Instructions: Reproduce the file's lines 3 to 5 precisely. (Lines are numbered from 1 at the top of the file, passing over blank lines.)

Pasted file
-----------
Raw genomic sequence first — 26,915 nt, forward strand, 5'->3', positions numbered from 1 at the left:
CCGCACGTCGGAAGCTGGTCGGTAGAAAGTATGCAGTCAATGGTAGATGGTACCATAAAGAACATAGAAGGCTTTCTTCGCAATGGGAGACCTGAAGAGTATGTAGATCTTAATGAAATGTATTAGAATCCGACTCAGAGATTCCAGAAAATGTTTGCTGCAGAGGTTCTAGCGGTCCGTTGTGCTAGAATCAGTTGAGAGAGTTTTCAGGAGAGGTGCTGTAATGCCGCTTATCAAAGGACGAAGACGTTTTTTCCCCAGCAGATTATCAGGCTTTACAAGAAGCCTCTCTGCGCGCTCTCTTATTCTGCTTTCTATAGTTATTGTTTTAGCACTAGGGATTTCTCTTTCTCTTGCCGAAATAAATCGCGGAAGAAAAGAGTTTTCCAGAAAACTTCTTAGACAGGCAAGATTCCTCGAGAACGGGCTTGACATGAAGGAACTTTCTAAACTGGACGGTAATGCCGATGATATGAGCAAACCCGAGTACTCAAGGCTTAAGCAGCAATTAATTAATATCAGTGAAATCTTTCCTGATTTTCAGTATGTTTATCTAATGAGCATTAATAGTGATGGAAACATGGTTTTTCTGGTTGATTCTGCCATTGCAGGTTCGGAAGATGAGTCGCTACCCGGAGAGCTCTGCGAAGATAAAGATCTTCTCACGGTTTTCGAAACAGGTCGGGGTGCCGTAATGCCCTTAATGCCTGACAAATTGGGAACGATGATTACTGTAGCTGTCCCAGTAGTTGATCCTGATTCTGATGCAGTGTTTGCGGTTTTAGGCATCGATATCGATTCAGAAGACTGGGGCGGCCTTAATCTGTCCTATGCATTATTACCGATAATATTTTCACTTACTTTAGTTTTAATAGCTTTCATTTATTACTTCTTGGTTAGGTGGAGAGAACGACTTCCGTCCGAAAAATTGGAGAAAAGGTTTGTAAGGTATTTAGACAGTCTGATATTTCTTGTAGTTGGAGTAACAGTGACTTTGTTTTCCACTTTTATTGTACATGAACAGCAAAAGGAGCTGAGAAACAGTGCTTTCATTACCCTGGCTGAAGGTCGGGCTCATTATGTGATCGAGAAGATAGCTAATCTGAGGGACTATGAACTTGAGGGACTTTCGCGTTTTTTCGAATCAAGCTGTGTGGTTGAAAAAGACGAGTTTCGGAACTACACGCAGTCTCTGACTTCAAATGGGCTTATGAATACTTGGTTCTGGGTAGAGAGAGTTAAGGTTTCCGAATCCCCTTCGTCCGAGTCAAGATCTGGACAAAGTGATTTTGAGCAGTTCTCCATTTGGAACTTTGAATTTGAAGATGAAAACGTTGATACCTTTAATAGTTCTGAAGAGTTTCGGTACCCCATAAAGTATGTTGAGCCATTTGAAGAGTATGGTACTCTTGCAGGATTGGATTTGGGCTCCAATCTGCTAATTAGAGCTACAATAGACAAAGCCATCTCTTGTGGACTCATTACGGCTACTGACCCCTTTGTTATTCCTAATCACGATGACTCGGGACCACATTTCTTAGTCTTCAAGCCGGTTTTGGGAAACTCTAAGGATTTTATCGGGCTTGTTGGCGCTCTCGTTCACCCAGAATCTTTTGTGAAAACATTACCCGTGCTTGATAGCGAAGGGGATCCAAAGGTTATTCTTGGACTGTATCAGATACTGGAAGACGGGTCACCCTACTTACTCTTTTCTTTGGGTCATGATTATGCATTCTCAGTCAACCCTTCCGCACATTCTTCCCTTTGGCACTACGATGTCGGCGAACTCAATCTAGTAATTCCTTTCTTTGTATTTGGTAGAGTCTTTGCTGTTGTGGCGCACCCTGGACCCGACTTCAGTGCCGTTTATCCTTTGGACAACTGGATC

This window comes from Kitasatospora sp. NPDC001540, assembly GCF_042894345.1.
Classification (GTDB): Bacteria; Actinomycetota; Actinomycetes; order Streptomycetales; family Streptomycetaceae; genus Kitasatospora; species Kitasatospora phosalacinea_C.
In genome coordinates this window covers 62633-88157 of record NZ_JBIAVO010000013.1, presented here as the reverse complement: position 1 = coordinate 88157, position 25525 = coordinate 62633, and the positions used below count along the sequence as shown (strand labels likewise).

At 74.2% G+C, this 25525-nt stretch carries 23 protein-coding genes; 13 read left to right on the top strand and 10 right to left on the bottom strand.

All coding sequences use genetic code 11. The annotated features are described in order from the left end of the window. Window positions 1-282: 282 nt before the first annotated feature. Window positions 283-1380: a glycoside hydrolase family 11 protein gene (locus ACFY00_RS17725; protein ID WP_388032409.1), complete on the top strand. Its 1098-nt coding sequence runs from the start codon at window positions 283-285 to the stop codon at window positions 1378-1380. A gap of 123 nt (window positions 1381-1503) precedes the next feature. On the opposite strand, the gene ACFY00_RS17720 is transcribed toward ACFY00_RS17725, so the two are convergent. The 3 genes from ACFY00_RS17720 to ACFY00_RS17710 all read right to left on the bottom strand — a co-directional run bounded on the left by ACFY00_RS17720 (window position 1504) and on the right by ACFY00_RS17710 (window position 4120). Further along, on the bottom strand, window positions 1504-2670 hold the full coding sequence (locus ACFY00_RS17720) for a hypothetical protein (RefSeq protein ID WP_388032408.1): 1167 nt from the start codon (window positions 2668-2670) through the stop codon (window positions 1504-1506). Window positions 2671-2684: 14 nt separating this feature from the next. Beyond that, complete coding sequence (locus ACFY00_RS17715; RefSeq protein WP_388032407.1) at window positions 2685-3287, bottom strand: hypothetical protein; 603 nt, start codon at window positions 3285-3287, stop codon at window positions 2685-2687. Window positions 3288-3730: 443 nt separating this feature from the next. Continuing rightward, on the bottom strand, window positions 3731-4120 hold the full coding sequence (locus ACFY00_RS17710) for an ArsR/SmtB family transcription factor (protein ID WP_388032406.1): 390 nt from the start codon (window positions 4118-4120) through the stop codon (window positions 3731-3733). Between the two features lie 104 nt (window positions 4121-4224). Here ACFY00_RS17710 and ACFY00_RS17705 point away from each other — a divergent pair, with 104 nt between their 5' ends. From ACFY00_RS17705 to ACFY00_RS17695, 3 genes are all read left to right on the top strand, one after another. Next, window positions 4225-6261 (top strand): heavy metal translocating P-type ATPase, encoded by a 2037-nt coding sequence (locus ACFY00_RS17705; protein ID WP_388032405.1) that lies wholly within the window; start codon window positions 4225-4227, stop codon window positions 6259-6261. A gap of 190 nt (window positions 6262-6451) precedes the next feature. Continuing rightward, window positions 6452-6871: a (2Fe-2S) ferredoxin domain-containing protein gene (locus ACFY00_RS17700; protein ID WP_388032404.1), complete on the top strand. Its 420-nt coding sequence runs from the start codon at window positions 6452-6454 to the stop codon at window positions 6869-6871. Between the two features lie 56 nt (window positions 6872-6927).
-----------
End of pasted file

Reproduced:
This window comes from Kitasatospora sp. NPDC001540, assembly GCF_042894345.1.
Classification (GTDB): Bacteria; Actinomycetota; Actinomycetes; order Streptomycetales; family Streptomycetaceae; genus Kitasatospora; species Kitasatospora phosalacinea_C.
In genome coordinates this window covers 62633-88157 of record NZ_JBIAVO010000013.1, presented here as the reverse complement: position 1 = coordinate 88157, position 25525 = coordinate 62633, and the positions used below count along the sequence as shown (strand labels likewise).